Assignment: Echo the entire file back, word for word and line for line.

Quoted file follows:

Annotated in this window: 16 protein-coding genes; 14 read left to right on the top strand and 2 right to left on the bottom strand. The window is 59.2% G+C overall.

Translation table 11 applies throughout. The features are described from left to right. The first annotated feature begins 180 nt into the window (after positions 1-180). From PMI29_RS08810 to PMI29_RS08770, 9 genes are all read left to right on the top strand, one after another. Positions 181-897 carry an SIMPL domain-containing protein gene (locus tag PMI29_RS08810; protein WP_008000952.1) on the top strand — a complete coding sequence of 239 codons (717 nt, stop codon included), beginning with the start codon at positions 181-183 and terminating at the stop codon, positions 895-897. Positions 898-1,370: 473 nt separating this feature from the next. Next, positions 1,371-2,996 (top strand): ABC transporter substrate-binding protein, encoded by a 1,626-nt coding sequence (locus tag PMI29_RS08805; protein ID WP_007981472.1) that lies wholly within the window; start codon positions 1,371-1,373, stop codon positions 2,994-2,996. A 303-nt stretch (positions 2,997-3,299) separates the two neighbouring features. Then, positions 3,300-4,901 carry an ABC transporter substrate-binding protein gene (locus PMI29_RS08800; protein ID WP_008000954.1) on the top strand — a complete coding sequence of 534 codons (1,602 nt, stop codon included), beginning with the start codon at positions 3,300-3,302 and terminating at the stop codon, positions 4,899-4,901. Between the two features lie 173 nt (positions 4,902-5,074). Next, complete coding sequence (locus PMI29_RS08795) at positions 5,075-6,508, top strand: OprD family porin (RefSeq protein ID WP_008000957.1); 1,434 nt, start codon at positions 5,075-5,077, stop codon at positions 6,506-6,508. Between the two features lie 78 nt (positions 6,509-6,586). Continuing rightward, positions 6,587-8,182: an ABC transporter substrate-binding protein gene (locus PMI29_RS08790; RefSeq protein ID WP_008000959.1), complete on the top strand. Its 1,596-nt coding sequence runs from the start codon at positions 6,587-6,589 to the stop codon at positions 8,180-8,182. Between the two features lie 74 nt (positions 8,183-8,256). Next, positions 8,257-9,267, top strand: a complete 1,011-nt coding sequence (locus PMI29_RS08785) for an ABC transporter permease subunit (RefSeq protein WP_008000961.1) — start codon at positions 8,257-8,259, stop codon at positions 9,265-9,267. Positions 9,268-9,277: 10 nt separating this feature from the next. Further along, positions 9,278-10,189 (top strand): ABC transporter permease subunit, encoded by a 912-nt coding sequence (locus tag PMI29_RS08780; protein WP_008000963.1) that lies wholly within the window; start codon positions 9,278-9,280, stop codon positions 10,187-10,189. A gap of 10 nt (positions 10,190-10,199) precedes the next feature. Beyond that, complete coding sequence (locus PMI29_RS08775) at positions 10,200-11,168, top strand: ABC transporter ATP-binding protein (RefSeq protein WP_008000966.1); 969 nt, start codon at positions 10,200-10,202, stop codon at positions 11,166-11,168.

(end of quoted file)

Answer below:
Annotated in this window: 16 protein-coding genes; 14 read left to right on the top strand and 2 right to left on the bottom strand. The window is 59.2% G+C overall.

Translation table 11 applies throughout. The features are described from left to right. The first annotated feature begins 180 nt into the window (after positions 1-180). From PMI29_RS08810 to PMI29_RS08770, 9 genes are all read left to right on the top strand, one after another. Positions 181-897 carry an SIMPL domain-containing protein gene (locus tag PMI29_RS08810; protein WP_008000952.1) on the top strand — a complete coding sequence of 239 codons (717 nt, stop codon included), beginning with the start codon at positions 181-183 and terminating at the stop codon, positions 895-897. Positions 898-1,370: 473 nt separating this feature from the next. Next, positions 1,371-2,996 (top strand): ABC transporter substrate-binding protein, encoded by a 1,626-nt coding sequence (locus tag PMI29_RS08805; protein ID WP_007981472.1) that lies wholly within the window; start codon positions 1,371-1,373, stop codon positions 2,994-2,996. A 303-nt stretch (positions 2,997-3,299) separates the two neighbouring features. Then, positions 3,300-4,901 carry an ABC transporter substrate-binding protein gene (locus PMI29_RS08800; protein ID WP_008000954.1) on the top strand — a complete coding sequence of 534 codons (1,602 nt, stop codon included), beginning with the start codon at positions 3,300-3,302 and terminating at the stop codon, positions 4,899-4,901. Between the two features lie 173 nt (positions 4,902-5,074). Next, complete coding sequence (locus PMI29_RS08795) at positions 5,075-6,508, top strand: OprD family porin (RefSeq protein ID WP_008000957.1); 1,434 nt, start codon at positions 5,075-5,077, stop codon at positions 6,506-6,508. Between the two features lie 78 nt (positions 6,509-6,586). Continuing rightward, positions 6,587-8,182: an ABC transporter substrate-binding protein gene (locus PMI29_RS08790; RefSeq protein ID WP_008000959.1), complete on the top strand. Its 1,596-nt coding sequence runs from the start codon at positions 6,587-6,589 to the stop codon at positions 8,180-8,182. Between the two features lie 74 nt (positions 8,183-8,256). Next, positions 8,257-9,267, top strand: a complete 1,011-nt coding sequence (locus PMI29_RS08785) for an ABC transporter permease subunit (RefSeq protein WP_008000961.1) — start codon at positions 8,257-8,259, stop codon at positions 9,265-9,267. Positions 9,268-9,277: 10 nt separating this feature from the next. Further along, positions 9,278-10,189 (top strand): ABC transporter permease subunit, encoded by a 912-nt coding sequence (locus tag PMI29_RS08780; protein WP_008000963.1) that lies wholly within the window; start codon positions 9,278-9,280, stop codon positions 10,187-10,189. A gap of 10 nt (positions 10,190-10,199) precedes the next feature. Beyond that, complete coding sequence (locus PMI29_RS08775) at positions 10,200-11,168, top strand: ABC transporter ATP-binding protein (RefSeq protein WP_008000966.1); 969 nt, start codon at positions 10,200-10,202, stop codon at positions 11,166-11,168.